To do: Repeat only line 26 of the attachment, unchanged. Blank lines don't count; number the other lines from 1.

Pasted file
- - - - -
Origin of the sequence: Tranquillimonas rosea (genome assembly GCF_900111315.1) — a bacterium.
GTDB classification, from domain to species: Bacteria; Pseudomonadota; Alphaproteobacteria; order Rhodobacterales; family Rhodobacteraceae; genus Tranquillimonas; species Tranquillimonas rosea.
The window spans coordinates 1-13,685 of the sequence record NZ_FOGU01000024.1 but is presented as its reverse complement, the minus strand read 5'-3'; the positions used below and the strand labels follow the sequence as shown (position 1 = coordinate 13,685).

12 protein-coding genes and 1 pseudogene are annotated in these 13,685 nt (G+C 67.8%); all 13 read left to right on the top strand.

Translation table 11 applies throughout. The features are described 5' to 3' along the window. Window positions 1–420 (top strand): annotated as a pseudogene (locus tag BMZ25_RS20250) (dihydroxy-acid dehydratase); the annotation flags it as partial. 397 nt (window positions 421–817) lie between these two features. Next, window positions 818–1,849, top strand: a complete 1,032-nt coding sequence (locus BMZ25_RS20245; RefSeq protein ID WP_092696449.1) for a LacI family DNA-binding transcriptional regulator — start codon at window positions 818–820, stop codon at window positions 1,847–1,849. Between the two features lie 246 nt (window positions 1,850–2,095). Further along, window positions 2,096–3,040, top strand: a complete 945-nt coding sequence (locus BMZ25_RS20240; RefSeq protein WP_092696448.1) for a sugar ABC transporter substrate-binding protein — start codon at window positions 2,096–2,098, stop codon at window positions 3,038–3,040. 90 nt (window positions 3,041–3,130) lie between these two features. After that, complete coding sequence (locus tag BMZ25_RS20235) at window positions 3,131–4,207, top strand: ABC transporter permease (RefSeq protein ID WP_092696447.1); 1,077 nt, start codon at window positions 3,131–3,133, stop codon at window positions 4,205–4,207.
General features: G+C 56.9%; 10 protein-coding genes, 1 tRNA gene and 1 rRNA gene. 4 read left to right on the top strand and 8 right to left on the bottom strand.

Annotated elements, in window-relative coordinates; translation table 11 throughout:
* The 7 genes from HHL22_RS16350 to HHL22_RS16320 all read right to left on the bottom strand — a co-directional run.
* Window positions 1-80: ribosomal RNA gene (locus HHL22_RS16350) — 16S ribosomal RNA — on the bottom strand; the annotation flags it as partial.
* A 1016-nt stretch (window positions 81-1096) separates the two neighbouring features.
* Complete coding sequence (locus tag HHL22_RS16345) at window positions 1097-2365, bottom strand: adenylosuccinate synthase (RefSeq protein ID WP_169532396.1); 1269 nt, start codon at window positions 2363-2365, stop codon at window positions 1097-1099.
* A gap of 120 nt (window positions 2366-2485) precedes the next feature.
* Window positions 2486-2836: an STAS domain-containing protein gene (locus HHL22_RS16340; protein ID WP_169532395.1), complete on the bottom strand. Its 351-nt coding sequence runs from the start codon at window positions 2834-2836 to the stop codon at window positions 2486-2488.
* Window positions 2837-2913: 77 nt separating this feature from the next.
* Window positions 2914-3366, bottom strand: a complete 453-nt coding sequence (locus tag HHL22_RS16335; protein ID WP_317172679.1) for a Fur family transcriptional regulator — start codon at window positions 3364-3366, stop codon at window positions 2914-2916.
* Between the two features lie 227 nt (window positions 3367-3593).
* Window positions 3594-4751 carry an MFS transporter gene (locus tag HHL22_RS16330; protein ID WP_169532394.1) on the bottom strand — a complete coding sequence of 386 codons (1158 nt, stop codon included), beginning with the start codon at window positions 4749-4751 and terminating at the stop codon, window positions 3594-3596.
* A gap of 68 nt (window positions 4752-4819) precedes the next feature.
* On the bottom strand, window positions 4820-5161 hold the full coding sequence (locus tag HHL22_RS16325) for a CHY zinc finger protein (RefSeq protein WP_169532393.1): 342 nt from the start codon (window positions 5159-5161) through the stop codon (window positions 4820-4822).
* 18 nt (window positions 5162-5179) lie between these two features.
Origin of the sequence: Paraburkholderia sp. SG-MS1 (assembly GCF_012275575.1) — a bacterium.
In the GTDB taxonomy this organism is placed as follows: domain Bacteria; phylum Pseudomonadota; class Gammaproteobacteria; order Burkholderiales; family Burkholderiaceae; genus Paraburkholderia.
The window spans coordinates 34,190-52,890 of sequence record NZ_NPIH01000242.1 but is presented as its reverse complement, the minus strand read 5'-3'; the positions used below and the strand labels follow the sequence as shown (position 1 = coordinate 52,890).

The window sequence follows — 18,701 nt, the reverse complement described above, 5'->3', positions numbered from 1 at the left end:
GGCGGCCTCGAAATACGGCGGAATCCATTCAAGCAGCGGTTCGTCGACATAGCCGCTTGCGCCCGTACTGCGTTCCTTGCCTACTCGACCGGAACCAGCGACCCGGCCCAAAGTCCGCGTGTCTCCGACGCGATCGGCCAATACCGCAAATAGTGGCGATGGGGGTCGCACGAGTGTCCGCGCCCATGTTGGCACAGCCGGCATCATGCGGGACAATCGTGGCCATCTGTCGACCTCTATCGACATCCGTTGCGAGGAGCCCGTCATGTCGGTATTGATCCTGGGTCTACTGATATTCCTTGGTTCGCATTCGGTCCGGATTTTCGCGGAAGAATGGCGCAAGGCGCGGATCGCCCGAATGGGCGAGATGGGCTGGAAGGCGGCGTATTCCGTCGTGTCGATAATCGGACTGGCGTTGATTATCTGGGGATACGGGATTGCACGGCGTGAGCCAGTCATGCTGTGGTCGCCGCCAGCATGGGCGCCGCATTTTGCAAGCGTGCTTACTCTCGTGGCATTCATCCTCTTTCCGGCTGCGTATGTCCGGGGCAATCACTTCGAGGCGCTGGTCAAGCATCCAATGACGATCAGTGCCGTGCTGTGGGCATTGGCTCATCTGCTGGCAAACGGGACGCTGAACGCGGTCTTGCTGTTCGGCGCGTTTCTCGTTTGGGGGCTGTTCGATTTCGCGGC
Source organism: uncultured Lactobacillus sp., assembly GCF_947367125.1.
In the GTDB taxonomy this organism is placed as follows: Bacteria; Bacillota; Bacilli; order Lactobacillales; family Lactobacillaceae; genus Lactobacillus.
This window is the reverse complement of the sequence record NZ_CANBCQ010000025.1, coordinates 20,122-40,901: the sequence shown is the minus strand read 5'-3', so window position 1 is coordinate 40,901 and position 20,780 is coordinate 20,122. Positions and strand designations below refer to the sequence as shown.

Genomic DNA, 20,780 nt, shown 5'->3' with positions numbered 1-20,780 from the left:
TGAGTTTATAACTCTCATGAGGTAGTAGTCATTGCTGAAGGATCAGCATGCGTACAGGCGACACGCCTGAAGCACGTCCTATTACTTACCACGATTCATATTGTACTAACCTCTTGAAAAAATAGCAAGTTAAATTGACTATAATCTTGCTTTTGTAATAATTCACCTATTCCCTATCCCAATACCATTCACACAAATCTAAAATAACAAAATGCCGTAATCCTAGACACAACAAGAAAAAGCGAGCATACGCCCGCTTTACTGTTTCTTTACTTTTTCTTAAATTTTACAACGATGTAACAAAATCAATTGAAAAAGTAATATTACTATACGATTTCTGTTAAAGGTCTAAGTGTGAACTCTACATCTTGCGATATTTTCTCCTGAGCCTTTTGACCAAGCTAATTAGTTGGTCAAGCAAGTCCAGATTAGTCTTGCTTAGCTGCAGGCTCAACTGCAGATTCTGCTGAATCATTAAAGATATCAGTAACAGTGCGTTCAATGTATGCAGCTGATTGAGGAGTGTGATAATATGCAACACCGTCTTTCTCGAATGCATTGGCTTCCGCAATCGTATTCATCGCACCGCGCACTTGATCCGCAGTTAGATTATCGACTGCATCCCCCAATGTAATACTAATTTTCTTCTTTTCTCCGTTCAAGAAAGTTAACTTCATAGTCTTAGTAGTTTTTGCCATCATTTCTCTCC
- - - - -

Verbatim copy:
Source organism: uncultured Lactobacillus sp., assembly GCF_947367125.1.